4 types of survey questions to engage your audience

When it comes to the fast-food market, things are constantly changing; unknown brands become huge franchises in an instant as consumers’ preferences change. So how does McDonald’s stay on top of the market year after year?

By knowing what people want.

McDonald’s focuses on four questions to discover how their customers view them:

  • Which products are well received?
  • What prices are customers willing to pay?
  • What TV programs are consumers watching? What are they reading?
  • Which restaurants do people visit the most?

Learning more about their customers from market research and focus groups enables McDonald’s to keep improving.

Like McDonald’s, we all want to improve our businesses. But not everyone has the time or resources to conduct extensive market research or focus groups. That’s where surveys come in. After all, the easiest way to discover what people really think about your business is to ask them.

Using the right questions can get you the answers you need to help your business reach its goals. Let’s look at the main types of survey questions you can ask and some examples.

  1. Ask closed-ended questions: Have you visited our website before?

  2. Also known as a yes-or-no question, a closed-ended question is ideal for getting basic information. This type of question is best for the beginning of a survey, since you can use it to segment your audience.

    Here are some examples of closed-ended questions:

    • Have you ever bought our products/services?
    • Is our pricing clear?
    • Do you think our products are effective?

    Closed-ended questions can give you an idea of how your participants view things and what they’ve experienced. But you don’t have to stop there. You can dig even deeper into people’s answers with open-ended questions.

  3. Ask open-ended questions: What do you think of our website?

  4. An open-ended question, or a short answer option, gives people the chance to answer in their own words. You can use an open-ended question to get more details about a previous question and see why someone feels a certain way.

    Open-ended questions can be about any subject. Here are some examples:

    • What’s your overall impression of our website?
    • What other products or features would you like us to add?
    • Why did you choose us over our competitors?

    Short answer questions can be very effective, but making participants write paragraphs for every question will tire them out, so use open-ended questions only when needed. Thankfully, there are other types of questions you can use that aren’t as labor-intensive.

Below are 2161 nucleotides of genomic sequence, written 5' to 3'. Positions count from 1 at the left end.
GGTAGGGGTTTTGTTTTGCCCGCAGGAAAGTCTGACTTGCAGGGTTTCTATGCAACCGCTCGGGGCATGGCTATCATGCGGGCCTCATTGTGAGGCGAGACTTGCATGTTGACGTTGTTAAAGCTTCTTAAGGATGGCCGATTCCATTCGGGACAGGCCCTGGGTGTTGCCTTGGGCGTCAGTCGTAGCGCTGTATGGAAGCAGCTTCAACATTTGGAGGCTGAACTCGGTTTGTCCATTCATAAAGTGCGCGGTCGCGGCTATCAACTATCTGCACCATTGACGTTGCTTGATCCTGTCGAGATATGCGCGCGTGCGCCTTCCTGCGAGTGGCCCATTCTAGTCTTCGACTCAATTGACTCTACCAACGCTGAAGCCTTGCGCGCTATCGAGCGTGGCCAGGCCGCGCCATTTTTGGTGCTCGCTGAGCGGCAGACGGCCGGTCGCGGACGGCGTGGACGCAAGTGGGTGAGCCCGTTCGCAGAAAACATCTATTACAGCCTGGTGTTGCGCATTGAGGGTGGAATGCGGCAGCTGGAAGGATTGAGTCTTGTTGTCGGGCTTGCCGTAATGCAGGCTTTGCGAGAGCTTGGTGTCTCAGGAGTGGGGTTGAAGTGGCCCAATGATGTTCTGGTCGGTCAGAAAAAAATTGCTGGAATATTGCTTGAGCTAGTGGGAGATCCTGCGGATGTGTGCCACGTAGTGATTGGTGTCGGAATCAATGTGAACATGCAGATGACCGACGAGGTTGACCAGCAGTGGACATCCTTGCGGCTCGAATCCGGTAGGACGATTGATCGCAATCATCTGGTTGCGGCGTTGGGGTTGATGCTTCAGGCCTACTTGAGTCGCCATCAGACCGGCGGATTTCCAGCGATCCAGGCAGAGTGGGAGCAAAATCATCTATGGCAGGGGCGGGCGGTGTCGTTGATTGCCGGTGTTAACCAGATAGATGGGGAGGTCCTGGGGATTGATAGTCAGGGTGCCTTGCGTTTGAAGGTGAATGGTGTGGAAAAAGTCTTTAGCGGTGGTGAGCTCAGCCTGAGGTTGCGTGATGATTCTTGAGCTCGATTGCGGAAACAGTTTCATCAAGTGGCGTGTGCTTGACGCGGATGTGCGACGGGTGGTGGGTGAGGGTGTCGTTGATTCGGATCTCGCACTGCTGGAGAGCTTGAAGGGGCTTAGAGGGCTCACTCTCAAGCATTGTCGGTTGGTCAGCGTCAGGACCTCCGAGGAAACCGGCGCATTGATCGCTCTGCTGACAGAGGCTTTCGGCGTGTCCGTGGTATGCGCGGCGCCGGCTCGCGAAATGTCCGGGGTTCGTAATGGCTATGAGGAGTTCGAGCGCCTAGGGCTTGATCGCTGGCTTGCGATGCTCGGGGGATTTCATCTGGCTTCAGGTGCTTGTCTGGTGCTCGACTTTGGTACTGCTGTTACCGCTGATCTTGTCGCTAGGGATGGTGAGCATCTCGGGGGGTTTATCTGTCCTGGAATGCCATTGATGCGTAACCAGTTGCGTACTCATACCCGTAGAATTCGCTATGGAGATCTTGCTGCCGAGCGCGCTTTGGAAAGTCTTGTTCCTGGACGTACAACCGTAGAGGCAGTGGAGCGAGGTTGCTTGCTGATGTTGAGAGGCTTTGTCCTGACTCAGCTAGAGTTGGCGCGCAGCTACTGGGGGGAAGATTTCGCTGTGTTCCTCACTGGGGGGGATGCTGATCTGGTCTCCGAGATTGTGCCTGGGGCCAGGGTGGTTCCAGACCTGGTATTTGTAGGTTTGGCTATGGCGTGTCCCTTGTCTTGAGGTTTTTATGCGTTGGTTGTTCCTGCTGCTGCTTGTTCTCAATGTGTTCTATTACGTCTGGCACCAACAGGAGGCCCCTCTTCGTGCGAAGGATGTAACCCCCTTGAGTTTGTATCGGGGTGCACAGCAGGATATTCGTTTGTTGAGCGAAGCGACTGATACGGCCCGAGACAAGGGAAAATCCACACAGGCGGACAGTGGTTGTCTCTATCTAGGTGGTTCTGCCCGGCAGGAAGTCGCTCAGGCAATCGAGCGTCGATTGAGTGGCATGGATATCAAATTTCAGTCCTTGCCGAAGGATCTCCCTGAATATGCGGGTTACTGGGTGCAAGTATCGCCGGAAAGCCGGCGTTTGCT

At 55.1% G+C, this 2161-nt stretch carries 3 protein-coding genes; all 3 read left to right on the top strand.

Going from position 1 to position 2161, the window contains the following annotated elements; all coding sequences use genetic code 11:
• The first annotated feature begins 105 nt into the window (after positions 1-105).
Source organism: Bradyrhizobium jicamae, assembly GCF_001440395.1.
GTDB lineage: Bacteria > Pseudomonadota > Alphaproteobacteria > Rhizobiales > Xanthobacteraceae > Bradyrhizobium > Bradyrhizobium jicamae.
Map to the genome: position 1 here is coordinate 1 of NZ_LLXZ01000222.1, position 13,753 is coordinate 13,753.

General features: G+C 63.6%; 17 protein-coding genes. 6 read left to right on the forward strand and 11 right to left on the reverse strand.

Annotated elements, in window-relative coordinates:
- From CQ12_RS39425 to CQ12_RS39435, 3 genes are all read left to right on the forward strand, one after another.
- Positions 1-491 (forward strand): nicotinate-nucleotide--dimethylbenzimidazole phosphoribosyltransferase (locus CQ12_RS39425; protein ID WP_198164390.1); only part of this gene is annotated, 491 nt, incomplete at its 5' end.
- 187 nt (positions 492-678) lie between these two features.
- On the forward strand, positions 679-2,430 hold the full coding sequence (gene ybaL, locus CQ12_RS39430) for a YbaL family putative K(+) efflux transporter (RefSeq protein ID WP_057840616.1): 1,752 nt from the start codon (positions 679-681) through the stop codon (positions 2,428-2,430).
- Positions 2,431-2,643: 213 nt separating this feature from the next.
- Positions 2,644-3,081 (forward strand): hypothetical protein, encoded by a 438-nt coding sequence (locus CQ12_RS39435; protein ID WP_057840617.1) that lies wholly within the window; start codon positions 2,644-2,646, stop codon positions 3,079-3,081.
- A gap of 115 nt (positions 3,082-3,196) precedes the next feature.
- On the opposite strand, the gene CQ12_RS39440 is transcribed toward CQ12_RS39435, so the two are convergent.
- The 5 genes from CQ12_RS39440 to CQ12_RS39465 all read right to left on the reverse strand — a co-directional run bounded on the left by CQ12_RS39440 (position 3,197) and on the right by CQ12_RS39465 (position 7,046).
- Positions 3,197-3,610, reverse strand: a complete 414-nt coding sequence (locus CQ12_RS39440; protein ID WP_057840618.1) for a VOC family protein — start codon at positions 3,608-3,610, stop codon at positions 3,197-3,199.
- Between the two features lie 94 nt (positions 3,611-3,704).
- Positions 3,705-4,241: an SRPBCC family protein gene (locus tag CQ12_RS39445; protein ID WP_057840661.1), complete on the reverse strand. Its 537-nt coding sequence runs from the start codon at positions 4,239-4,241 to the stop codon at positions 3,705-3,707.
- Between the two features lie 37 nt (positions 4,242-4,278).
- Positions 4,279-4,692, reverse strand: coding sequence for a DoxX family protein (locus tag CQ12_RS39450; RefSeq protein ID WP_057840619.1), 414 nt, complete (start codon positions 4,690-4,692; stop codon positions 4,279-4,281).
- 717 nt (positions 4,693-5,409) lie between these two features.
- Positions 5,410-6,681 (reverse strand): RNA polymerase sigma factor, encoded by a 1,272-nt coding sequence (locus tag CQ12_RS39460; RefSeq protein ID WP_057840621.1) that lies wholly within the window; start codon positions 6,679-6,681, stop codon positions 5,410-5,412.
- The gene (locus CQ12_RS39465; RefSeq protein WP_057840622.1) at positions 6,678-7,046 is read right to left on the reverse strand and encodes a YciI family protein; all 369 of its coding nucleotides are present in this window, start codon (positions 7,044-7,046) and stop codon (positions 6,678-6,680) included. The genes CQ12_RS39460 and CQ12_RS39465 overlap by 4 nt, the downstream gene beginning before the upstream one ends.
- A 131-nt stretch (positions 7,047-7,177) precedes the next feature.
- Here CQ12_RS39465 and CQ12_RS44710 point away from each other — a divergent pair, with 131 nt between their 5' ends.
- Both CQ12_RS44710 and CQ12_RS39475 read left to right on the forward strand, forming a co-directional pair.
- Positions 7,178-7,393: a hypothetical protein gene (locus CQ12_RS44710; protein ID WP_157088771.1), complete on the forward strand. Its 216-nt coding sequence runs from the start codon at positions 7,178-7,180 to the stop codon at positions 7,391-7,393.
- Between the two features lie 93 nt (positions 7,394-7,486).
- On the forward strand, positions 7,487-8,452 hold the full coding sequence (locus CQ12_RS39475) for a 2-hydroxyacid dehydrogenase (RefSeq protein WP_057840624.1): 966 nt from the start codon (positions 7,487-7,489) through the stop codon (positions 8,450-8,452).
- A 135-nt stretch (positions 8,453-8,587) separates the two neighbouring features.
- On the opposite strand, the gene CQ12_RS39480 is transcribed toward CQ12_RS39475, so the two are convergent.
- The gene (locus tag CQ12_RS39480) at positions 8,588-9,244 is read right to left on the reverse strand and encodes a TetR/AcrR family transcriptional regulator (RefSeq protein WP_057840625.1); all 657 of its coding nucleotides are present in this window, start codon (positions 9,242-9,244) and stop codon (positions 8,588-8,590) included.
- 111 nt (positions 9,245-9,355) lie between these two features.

5. Use rating scale questions: On a scale of 1–10…

  6. A rating scale can show how strongly your clients feel about something. It’s perfect for gauging how satisfied clients are with your business.

    Just make sure you explain how your rating scale works. If you give a scale of 1 to 10 but don’t tell people if 10 is good or bad, then you won’t get accurate answers.

    Here are some questions that use a rating scale:

    • On a scale of 1 to 5, with 1 being the easiest and 5 being extremely difficult, how easy was it to use our website?
    • On a scale of 1 to 7, with 1 being you’d never recommend it and 7 being you’d absolutely recommend it, how likely are you to recommend our products to a friend?
    • On a scale of 1 to 10, with 10 being the best, 5 being OK, and 1 being the worst, how would you rate our customer service?

    A rating scale can be an effective tool for figuring out how people view your company.

    There’s one more question type you can use. Multiple-choice questions can help you see how you compare to the competition.

    Two businesspeople consider which types of survey questions they should use.
  7. Ask multiple-choice questions: A, B, or C?

  8. Multiple-choice questions can help you compare various products or features you offer to see what people like more. You can also learn how you stack up to your competitors and their products. There’s even an opportunity to throw in a short answer question with a multiple choice one.

    Here are some examples of multiple-choice questions:

    • Which feature do you use the most?
      • Audience segmentation
      • A/B testing
      • Visitor analytics
      • Other (short answer option)
    • Compared to our competitors, our product is
      • Worse
      • Better
      • About the same
    • What country do you live in?
      • United States
      • Mexico
      • Canada
      • (and so on)

    Sprinkling in some multiple-choice questions can make your survey even better, but a multiple-choice question is just one option. There are lots of different survey questions you can use to gather the data you need.

Do you have time for a short survey?

Using the right kinds of survey questions can make it easier for your business to keep up in a constantly changing market.
Now that you can draft your survey, how are you going to get it to your audience? At JotForm, we can help you get your surveys up and running by offering secure ways for customers to express their thoughts. Try our forms for free today.

Data collection analyst. Seeing life in 1's and 0's. Can't resist to a good cup of coffee.

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